• Microinverters

Microinverters are located on the back of each solar panel and convert DC to AC directly from the panel. This allows each panel to optimise its output and can produce more energy during shady conditions. If shade covers one panel, only that panel’s power output will be reduced, not the whole system’s output. 

  • Battery Inverters

Battery inverters can be retrofitted to your existing string or microinverter solar system. Battery inverters convert your battery power into 230V AC and delivers it into your switchboards where possible.

  • Central Inverters

Central inverters are used for solar systems that are in the megawatt capacity (huge!). They are so hefty that they actually look like big metal cabinets and can handle colossal amounts of power per enclosure. Central inverters are used for commercial solar installations or solar farms, as opposed to residential usage.

  • Hybrid Inverters

Hybrid inverters are relatively common in Australia as they allow you to plug batteries into your solar system. They use ‘DC coupling’ (when both the solar and batteries use one inverter and the DC from the solar panels charges the batteries via a DC charger) to interface with batteries, and their electronics coordinate the charging and discharging of the battery.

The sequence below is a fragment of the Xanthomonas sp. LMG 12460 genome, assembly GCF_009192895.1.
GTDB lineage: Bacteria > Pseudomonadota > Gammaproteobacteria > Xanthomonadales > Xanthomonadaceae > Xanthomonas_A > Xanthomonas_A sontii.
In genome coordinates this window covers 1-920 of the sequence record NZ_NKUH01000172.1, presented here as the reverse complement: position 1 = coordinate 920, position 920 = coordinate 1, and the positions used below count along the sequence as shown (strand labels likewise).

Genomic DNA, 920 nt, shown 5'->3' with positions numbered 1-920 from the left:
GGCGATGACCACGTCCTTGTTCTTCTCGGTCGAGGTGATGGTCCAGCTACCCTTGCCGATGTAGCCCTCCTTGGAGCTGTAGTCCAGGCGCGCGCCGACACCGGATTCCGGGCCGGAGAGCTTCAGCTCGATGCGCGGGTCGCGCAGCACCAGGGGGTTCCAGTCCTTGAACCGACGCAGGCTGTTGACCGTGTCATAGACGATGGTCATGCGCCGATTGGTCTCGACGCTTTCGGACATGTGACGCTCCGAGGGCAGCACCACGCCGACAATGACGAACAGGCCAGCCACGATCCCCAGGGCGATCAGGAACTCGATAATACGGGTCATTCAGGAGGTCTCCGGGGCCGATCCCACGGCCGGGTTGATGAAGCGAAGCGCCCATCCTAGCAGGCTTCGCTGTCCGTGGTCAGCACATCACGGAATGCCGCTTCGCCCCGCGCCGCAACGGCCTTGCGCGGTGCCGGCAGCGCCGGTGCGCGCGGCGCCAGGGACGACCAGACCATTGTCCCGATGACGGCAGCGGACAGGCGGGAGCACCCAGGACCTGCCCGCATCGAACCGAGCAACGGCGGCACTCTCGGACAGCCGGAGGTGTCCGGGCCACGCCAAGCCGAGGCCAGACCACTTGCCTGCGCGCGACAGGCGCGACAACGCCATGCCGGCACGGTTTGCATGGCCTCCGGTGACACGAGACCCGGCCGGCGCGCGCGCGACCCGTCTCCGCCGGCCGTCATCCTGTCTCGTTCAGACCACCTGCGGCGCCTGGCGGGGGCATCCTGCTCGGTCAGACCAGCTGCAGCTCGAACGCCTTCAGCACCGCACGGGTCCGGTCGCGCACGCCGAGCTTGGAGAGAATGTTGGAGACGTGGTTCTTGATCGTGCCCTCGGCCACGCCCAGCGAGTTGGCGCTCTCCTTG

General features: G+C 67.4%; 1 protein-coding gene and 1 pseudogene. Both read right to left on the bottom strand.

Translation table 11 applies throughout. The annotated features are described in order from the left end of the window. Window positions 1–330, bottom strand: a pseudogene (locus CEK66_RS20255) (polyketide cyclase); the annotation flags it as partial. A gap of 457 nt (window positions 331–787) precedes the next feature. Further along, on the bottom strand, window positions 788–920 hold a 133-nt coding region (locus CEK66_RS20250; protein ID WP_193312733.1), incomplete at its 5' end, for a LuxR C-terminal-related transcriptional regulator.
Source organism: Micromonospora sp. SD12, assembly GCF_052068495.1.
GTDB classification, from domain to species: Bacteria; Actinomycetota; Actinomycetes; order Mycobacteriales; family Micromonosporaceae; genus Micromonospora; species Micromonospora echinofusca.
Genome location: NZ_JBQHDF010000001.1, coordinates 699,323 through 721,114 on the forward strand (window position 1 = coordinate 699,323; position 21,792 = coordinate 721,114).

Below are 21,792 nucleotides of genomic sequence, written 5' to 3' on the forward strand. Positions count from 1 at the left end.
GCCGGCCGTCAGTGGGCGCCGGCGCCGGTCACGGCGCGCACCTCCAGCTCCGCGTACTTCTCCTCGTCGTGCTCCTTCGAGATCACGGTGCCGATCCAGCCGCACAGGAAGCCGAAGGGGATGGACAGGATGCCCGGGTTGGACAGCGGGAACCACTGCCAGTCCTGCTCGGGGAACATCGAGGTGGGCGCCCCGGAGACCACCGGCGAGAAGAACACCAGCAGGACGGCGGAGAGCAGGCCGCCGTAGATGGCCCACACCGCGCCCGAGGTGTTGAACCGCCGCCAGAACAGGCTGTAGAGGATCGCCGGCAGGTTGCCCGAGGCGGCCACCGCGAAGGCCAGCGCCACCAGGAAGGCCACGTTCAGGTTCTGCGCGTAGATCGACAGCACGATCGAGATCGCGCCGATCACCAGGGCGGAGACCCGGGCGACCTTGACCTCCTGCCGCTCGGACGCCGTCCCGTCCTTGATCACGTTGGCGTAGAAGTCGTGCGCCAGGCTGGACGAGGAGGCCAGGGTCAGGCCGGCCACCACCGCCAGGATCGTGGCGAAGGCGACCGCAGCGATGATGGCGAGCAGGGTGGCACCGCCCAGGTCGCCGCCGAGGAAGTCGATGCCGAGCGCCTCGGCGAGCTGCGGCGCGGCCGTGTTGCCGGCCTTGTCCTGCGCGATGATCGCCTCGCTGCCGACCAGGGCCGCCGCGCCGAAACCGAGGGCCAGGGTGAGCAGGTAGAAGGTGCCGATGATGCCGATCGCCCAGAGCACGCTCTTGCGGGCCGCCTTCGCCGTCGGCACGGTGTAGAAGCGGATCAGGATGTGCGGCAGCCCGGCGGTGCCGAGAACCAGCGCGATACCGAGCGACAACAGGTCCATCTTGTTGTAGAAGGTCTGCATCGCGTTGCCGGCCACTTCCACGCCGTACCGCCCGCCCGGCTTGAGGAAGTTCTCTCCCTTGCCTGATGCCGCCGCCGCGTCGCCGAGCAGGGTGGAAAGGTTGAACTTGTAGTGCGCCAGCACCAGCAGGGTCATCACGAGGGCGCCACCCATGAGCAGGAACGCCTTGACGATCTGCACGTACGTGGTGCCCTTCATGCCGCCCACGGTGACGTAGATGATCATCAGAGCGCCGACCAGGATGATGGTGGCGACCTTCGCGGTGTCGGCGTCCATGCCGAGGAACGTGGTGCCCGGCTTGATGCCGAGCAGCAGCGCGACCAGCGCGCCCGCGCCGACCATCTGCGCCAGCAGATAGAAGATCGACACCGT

What size (capacity) of solar inverter do I need?

This question can lead to some confusion. To simplify it as much as possible, it’s best to get an inverter that is able to handle the maximum power output that your solar system can produce. Basically put, if you need a 5kW solar system, get 5kW of panels and a 5kW inverter to go with it. There are, however, exceptions to this rule but it starts to get very complicated! 

The takeaway point here is: you need to ensure your inverter’s rating in kW is equal to or more than the solar panels’ output.

How long do solar inverters last and do they have warranties?

Grid connected inverters typically last 10-20 years. You can expect most good quality units to certainly be effective for at least 10 years minimum. Warranty periods for inverters vary, but the average is around 5-12 years. Some manufacturers offer an extension option at additional cost.